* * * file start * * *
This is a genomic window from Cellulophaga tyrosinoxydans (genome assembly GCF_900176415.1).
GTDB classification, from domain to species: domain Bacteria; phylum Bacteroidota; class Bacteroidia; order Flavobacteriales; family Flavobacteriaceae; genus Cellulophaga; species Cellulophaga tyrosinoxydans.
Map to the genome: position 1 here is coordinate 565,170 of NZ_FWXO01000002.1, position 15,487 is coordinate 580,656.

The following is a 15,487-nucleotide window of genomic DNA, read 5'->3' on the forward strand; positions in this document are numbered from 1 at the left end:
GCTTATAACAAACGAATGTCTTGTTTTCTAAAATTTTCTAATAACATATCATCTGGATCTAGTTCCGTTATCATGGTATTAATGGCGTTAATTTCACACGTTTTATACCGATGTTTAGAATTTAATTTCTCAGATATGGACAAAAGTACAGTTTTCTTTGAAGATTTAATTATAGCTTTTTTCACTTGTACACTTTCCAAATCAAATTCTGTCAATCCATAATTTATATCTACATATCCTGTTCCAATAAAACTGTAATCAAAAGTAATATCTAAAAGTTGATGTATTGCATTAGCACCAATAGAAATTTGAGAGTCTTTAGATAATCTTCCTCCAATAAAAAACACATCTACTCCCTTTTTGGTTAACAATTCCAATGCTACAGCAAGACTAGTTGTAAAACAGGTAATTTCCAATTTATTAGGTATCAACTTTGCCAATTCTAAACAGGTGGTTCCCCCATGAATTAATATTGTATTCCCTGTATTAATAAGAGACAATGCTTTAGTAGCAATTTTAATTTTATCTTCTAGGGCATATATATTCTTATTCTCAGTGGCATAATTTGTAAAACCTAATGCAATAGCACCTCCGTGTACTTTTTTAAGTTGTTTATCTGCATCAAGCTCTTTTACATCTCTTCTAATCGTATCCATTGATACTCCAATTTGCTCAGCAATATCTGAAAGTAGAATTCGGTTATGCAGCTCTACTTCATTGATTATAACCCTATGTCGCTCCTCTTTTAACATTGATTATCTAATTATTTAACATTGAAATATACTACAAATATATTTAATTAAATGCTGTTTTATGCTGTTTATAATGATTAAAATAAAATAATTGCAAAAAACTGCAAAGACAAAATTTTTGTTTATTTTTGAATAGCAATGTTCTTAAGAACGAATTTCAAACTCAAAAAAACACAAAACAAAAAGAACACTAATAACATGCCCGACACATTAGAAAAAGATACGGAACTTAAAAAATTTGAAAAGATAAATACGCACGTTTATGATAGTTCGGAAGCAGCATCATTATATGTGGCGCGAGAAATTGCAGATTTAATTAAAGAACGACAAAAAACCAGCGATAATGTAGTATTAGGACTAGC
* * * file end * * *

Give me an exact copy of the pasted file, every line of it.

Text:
This is a genomic window from Cellulophaga tyrosinoxydans (genome assembly GCF_900176415.1).
GTDB classification, from domain to species: domain Bacteria; phylum Bacteroidota; class Bacteroidia; order Flavobacteriales; family Flavobacteriaceae; genus Cellulophaga; species Cellulophaga tyrosinoxydans.
Map to the genome: position 1 here is coordinate 565,170 of NZ_FWXO01000002.1, position 15,487 is coordinate 580,656.

The following is a 15,487-nucleotide window of genomic DNA, read 5'->3' on the forward strand; positions in this document are numbered from 1 at the left end:
GCTTATAACAAACGAATGTCTTGTTTTCTAAAATTTTCTAATAACATATCATCTGGATCTAGTTCCGTTATCATGGTATTAATGGCGTTAATTTCACACGTTTTATACCGATGTTTAGAATTTAATTTCTCAGATATGGACAAAAGTACAGTTTTCTTTGAAGATTTAATTATAGCTTTTTTCACTTGTACACTTTCCAAATCAAATTCTGTCAATCCATAATTTATATCTACATATCCTGTTCCAATAAAACTGTAATCAAAAGTAATATCTAAAAGTTGATGTATTGCATTAGCACCAATAGAAATTTGAGAGTCTTTAGATAATCTTCCTCCAATAAAAAACACATCTACTCCCTTTTTGGTTAACAATTCCAATGCTACAGCAAGACTAGTTGTAAAACAGGTAATTTCCAATTTATTAGGTATCAACTTTGCCAATTCTAAACAGGTGGTTCCCCCATGAATTAATATTGTATTCCCTGTATTAATAAGAGACAATGCTTTAGTAGCAATTTTAATTTTATCTTCTAGGGCATATATATTCTTATTCTCAGTGGCATAATTTGTAAAACCTAATGCAATAGCACCTCCGTGTACTTTTTTAAGTTGTTTATCTGCATCAAGCTCTTTTACATCTCTTCTAATCGTATCCATTGATACTCCAATTTGCTCAGCAATATCTGAAAGTAGAATTCGGTTATGCAGCTCTACTTCATTGATTATAACCCTATGTCGCTCCTCTTTTAACATTGATTATCTAATTATTTAACATTGAAATATACTACAAATATATTTAATTAAATGCTGTTTTATGCTGTTTATAATGATTAAAATAAAATAATTGCAAAAAACTGCAAAGACAAAATTTTTGTTTATTTTTGAATAGCAATGTTCTTAAGAACGAATTTCAAACTCAAAAAAACACAAAACAAAAAGAACACTAATAACATGCCCGACACATTAGAAAAAGATACGGAACTTAAAAAATTTGAAAAGATAAATACGCACGTTTATGATAGTTCGGAAGCAGCATCATTATATGTGGCGCGAGAAATTGCAGATTTAATTAAAGAACGACAAAAAACCAGCGATAATGTAGTATTAGGACTAGC